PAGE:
This was the decade where the Steelers continued to have regular season success but had 6 frustrating playoff failures during this decade. The decade started out fine with the Steelers making it to the Super Bowl, but losing to the Green Bay Packers, in a game that was made close by the Packer receivers’ failure to catch the football. The Steelers were in the same position they were, 2 Super Bowls before, with a chance at a game winning drive late in the 4th quarter, but this time they turned the ball over on downs. Green Bay then ran out the clock to win the game. The Steelers would only get to one Conference Championship game in 5 more playoff tries. Those playoff losses could be attributed to star players not playing, and to some surprise performances from their opponents.

Record For The Decade: 102 Wins 57 Losses 1 Tie

Best Year: 2017 13-3 2010 12-4 Lost Super Bowl.

Worst Year: Three years at 8-8 2012, 2013, and 2019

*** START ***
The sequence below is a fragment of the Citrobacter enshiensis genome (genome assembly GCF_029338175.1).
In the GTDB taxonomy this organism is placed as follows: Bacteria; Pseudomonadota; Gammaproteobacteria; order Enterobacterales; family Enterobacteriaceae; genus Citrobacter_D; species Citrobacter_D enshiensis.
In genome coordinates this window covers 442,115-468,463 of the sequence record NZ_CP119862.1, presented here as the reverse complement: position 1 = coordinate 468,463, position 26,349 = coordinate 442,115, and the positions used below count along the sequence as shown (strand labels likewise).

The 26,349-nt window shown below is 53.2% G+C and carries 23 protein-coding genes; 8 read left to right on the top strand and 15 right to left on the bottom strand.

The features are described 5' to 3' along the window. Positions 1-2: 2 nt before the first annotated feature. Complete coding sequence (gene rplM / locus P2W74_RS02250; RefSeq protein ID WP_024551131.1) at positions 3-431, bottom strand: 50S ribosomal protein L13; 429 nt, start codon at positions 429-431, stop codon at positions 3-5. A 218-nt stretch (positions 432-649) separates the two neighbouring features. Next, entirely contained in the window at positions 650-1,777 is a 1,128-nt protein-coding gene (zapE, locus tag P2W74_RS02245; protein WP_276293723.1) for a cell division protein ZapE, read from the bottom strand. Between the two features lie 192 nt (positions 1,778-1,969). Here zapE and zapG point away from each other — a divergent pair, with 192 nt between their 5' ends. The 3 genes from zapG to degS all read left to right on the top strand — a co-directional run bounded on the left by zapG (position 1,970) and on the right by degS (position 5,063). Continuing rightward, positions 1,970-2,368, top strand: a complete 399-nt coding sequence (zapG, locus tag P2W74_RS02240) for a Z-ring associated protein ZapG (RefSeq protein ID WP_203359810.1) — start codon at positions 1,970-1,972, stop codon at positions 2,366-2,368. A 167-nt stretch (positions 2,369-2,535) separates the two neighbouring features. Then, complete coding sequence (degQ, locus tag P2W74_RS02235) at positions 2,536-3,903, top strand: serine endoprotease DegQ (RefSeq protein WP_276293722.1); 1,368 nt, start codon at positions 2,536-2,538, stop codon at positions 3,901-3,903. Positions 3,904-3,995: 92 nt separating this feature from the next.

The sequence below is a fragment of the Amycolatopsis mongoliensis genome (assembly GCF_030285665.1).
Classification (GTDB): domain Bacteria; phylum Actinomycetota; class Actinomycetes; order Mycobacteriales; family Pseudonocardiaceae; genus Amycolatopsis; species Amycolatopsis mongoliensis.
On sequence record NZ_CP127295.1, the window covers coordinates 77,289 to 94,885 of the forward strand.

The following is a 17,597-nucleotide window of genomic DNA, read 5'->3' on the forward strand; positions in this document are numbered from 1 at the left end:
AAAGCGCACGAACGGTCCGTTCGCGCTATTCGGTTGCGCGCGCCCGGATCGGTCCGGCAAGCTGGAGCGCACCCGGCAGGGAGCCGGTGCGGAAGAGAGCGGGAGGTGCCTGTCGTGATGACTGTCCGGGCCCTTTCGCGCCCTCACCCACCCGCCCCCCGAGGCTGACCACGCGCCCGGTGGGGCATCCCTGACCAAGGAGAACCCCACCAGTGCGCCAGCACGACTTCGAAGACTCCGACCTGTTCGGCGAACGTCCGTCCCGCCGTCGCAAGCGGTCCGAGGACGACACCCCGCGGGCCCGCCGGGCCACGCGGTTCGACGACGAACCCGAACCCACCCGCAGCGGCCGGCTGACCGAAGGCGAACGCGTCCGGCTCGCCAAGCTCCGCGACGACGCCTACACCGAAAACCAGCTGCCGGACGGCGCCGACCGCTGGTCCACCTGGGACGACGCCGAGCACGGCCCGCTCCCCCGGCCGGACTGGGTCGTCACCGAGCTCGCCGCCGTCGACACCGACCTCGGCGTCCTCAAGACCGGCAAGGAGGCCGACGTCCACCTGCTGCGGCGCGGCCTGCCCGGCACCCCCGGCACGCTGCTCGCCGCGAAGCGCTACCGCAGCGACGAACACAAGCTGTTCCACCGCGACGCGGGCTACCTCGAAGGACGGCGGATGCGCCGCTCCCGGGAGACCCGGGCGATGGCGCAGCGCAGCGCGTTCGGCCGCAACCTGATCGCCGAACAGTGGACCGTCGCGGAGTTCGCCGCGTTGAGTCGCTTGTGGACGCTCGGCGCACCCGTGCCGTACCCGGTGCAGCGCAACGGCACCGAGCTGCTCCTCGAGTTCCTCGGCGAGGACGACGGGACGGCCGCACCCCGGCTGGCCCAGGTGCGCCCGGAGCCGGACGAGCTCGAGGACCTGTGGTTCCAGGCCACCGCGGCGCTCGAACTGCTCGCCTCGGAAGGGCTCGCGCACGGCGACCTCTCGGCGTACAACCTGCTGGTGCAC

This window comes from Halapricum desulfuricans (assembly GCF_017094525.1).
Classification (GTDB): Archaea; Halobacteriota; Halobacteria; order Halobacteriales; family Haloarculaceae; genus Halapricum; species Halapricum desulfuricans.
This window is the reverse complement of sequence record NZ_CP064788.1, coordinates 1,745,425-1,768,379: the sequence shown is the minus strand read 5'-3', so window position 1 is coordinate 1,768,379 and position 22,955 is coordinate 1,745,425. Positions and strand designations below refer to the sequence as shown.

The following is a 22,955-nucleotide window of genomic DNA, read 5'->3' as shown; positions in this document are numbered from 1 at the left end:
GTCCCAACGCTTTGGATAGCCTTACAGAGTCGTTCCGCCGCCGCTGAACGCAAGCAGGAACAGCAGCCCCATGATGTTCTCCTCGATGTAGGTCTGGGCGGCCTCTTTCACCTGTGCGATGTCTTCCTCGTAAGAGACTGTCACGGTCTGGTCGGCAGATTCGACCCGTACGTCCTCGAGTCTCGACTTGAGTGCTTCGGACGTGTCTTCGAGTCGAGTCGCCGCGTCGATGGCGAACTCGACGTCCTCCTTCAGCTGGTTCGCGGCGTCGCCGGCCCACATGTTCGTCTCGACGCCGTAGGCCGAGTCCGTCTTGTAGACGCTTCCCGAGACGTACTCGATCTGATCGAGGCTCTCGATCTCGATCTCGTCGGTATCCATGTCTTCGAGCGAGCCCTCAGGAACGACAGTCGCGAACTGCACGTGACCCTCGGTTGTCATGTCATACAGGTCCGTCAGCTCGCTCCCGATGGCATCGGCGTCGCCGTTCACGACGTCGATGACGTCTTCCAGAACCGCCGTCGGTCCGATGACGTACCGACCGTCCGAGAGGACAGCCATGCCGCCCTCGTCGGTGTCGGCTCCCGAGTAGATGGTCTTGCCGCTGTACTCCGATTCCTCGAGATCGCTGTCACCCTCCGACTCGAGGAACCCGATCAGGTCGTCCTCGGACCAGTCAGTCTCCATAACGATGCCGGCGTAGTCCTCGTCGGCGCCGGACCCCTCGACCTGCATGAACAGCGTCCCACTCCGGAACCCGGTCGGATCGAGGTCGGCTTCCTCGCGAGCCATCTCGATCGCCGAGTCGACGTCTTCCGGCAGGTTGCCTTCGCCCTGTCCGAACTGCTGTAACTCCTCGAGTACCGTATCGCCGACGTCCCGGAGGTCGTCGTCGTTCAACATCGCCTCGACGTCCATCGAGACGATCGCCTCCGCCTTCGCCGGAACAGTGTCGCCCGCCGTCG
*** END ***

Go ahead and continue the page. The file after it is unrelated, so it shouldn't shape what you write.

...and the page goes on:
Why The Steelers Won More Than They Lost: The Decade was built around 3 offensive players who when they were well, were 3 of the best players in franchise history. Ben Roethlisberger, Le’Veon Bell, and Antonio Brown. Bell played from 2013 to 2017 and in 3 of those years he had around 2000 yards from scrimmage in rushing and receiving. One year he was only able to play 6 games due to suspension and then injury, and his rookie season he put up a little over 1200 yards from the line of scrimmage. Antonio Brown was even more spectacular. For 6 straight seasons Brown caught over 100 passes and gained at least 1200 yards per season with his top year being 2014 when he gained 1698 yards. Ben played for all 10 years, and we know that he is going to the Hall of Fame. The defense had its ups and downs during the decade and also had some bad playoff games. Overall, the defense contributed mightily to the success of the decade.